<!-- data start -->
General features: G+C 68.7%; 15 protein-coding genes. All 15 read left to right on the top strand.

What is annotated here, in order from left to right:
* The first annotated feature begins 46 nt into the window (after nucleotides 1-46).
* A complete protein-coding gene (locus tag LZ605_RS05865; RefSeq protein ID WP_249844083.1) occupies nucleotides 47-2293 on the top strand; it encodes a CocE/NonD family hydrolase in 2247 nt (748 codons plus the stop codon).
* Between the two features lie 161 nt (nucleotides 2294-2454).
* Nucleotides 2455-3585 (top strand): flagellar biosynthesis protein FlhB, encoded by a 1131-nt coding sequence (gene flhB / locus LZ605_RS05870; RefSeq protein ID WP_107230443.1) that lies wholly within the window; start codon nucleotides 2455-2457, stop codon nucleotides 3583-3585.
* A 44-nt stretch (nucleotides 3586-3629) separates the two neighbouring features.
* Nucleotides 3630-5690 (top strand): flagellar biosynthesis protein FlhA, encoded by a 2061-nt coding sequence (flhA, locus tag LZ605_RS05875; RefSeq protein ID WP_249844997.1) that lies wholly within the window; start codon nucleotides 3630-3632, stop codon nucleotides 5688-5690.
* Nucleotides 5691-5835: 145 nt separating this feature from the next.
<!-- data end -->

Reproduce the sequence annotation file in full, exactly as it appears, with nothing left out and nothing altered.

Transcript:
General features: G+C 68.7%; 15 protein-coding genes. All 15 read left to right on the top strand.

What is annotated here, in order from left to right:
* The first annotated feature begins 46 nt into the window (after nucleotides 1-46).
* A complete protein-coding gene (locus tag LZ605_RS05865; RefSeq protein ID WP_249844083.1) occupies nucleotides 47-2293 on the top strand; it encodes a CocE/NonD family hydrolase in 2247 nt (748 codons plus the stop codon).
* Between the two features lie 161 nt (nucleotides 2294-2454).
* Nucleotides 2455-3585 (top strand): flagellar biosynthesis protein FlhB, encoded by a 1131-nt coding sequence (gene flhB / locus LZ605_RS05870; RefSeq protein ID WP_107230443.1) that lies wholly within the window; start codon nucleotides 2455-2457, stop codon nucleotides 3583-3585.
* A 44-nt stretch (nucleotides 3586-3629) separates the two neighbouring features.
* Nucleotides 3630-5690 (top strand): flagellar biosynthesis protein FlhA, encoded by a 2061-nt coding sequence (flhA, locus tag LZ605_RS05875; RefSeq protein ID WP_249844997.1) that lies wholly within the window; start codon nucleotides 3630-3632, stop codon nucleotides 5688-5690.
* Nucleotides 5691-5835: 145 nt separating this feature from the next.